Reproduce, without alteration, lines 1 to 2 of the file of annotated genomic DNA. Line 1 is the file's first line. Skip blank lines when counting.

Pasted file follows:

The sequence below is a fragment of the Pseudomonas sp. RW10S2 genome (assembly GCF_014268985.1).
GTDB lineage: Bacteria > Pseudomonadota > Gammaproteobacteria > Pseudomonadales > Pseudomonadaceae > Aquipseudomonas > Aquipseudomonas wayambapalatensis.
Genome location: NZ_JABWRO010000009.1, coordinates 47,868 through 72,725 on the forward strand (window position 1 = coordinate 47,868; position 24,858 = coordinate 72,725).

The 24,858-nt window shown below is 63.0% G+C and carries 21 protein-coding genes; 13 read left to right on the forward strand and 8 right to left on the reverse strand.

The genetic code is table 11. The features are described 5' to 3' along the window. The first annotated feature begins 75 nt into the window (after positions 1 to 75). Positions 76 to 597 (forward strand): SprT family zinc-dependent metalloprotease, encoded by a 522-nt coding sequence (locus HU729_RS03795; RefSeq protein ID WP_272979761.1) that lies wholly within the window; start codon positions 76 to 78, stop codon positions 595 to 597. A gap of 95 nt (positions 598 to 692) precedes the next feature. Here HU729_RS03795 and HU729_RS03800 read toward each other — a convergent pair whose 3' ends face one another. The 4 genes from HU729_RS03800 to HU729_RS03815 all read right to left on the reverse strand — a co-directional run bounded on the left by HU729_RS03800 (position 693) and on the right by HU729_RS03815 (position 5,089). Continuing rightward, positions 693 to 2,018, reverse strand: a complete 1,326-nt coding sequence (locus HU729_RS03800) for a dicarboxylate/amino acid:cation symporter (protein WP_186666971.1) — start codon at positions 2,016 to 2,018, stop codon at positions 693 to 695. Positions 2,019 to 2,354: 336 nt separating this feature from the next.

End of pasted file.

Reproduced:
The sequence below is a fragment of the Pseudomonas sp. RW10S2 genome (assembly GCF_014268985.1).
GTDB lineage: Bacteria > Pseudomonadota > Gammaproteobacteria > Pseudomonadales > Pseudomonadaceae > Aquipseudomonas > Aquipseudomonas wayambapalatensis.